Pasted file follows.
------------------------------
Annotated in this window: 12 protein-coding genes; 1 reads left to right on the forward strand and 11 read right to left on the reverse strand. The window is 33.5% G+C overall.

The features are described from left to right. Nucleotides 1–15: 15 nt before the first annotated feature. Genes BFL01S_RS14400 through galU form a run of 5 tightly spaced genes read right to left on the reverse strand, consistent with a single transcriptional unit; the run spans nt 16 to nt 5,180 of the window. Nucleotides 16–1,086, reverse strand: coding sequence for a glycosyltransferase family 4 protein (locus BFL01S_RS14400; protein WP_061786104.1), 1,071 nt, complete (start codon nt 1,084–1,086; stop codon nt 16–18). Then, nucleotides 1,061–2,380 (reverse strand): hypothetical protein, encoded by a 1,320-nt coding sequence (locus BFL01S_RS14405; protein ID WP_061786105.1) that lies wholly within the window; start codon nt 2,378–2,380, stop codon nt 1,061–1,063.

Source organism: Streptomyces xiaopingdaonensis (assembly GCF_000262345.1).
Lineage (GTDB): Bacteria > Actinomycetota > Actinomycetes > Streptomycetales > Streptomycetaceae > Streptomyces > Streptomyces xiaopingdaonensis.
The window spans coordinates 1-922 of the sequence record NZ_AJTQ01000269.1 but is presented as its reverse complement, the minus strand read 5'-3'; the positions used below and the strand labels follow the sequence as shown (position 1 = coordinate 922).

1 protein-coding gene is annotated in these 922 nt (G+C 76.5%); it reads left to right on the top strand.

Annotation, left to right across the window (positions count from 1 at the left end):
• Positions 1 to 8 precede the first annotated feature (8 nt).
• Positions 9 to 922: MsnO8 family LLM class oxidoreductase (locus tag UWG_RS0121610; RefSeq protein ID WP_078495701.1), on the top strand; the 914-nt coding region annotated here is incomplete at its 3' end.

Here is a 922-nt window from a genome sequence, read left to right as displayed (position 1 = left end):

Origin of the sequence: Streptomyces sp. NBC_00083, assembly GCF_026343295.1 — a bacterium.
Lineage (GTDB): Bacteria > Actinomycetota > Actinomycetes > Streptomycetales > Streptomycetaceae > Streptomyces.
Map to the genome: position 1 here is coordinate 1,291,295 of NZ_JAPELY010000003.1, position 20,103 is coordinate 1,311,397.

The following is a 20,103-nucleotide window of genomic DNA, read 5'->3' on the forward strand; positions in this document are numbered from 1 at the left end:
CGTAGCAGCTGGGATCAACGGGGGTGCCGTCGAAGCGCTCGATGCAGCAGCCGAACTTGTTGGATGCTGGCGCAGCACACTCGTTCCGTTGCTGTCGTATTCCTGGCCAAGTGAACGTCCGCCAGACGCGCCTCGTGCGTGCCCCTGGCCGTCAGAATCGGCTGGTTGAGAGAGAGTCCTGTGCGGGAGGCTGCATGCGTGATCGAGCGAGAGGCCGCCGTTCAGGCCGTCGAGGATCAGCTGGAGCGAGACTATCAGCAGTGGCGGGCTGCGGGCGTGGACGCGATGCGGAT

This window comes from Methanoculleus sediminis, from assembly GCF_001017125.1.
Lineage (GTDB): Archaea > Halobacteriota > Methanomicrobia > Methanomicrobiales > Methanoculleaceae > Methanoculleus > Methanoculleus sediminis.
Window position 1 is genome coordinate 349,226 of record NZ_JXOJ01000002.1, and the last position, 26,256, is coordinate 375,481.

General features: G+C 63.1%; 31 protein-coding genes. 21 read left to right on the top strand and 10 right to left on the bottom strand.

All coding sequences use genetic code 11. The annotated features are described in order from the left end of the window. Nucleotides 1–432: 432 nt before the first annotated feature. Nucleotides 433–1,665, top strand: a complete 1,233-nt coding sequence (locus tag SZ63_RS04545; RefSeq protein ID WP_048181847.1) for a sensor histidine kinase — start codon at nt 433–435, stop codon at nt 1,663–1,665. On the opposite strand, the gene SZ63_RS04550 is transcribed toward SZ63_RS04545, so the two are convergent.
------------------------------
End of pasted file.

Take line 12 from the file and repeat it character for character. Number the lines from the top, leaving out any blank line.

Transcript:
Lineage (GTDB): Bacteria > Actinomycetota > Actinomycetes > Streptomycetales > Streptomycetaceae > Streptomyces.